"The main gate was completed, built by the Ronda stonemason Juan de Lamas"

The official opening of the bullring took place on 19 May, some 300 years after the occupation of Ronda by King Ferdinand II of Aragon. Presided over by Bartolomé Félix of Salvatierra, as Lieutenant of the Grand Brother, on behalf of the Grand Brother (Gran Hermano), the event was attended by Prince Gabriel Antonio, the son of Charles III and Maria Amalia of Saxony, as well as by 126 noblemen and the wider general public. Pedro Romero and Pepe Hillo, heads of the Ronda and Seville schools acted as matadors, whose two styles divided fans at the time. Over the next day and a half, they faced a total of thirty bulls brought from herds belonging to José Cabrera in Utrera, the Count of Vistahermosa and the Tarifa Countryside. 22 horses were acquired for both festivals. Pepe Hillo took in 3,224 reales for 2 days while Pedro Romero earned 3,000 reales. Both matadores were given two bulls as a gift, a common practice at the time and the possible origin of today's symbolic prize of offal, ears and tails.

On 9 November 1785, Charles III prohibited bullfighting, except for those organised for charity purposes. This ruling did not affect the events held at the Maestranza Bullring, where bulls continued to run during events that generally took place twice a year.

1788. The main gate was completed, built by the Ronda stonemason Juan de Lamas. In May of the same year, approximately 600 people were working in and around the bullring.

1797. Permission was finally granted for public and charity bullfights at the Ronda Bullring, slightly later than at other Maestranzas.

1810. French troops used the Bullring as their barracks.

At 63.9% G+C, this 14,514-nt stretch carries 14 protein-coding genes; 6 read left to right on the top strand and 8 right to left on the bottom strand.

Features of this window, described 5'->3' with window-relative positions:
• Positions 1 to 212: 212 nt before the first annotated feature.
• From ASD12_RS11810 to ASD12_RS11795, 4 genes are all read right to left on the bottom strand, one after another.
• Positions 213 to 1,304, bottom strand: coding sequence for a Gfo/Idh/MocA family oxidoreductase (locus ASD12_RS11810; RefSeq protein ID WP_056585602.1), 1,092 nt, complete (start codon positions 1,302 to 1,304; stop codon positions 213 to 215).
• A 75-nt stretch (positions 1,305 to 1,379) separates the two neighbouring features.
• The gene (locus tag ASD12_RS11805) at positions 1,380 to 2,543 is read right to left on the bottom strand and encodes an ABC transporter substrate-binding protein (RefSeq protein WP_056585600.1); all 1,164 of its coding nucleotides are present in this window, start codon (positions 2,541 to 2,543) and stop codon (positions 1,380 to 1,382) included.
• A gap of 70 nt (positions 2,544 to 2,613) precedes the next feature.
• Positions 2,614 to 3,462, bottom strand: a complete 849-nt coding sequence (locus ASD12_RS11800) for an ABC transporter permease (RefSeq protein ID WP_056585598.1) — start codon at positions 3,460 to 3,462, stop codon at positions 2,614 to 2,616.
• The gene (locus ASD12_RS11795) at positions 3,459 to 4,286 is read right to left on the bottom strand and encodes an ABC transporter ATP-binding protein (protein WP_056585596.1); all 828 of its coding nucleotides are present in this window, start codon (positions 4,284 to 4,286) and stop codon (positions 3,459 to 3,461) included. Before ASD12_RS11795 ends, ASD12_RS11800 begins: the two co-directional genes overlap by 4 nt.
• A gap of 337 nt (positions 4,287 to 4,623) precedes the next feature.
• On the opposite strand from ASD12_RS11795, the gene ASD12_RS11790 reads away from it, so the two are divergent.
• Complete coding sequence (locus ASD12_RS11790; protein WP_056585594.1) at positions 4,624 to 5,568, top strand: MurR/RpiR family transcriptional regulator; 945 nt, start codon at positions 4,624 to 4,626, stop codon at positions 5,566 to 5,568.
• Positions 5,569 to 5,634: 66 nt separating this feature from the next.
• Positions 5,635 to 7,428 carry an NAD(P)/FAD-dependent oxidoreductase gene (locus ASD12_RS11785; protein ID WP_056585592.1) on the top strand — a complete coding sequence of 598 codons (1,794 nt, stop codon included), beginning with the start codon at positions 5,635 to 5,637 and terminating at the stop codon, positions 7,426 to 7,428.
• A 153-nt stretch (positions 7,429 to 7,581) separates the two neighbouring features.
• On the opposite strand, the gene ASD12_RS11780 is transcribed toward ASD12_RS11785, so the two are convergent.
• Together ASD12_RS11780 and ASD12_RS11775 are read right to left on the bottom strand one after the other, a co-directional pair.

1813. Agreement was reached to carry out construction on the bullring which was «almost completely left in ruins by the French».

1820. Only one death in the history of the bullring occurred during a bullfight held in the first year of the Liberal Triennium. Francisco Herrera, known as «Curro Guillén», was gored by a bull from the Cabrera ranch in Utrera. It is said that he was buried next to the bull pens. His remains were later found during repair works.

"The appearance of figures such as Cayetano Ordóñez followed by Antonio Ordóñez led to a revival of the Ronda school"

The most common bullfights held during the 19th century were those held in aid of Brotherhoods, amateur bullfights with young bulls and training fights organised by the town council in the bullring loaned to them by the Maestranza. Despite the fact that Ronda did not hold high-calibre bullfights, it still saw the biggest names in bullfighting pass through its doors such as Pepete and Gordito, Curro Cúchares, Guerrita, Reverte, Mazantini, Caraancha, Espartero, Frascuelo, Antonio Fuentes and Bombita.

Two great figures in bullfighting, Lagartijo and Machaquito, became professional bullfighters at the start of the 20th century. Following a period of decline, the appearance of figures such as Cayetano Ordóñez, known as «Niño de la Palma», followed by Antonio Ordóñez in the 1950's, led to a revival of the Ronda school.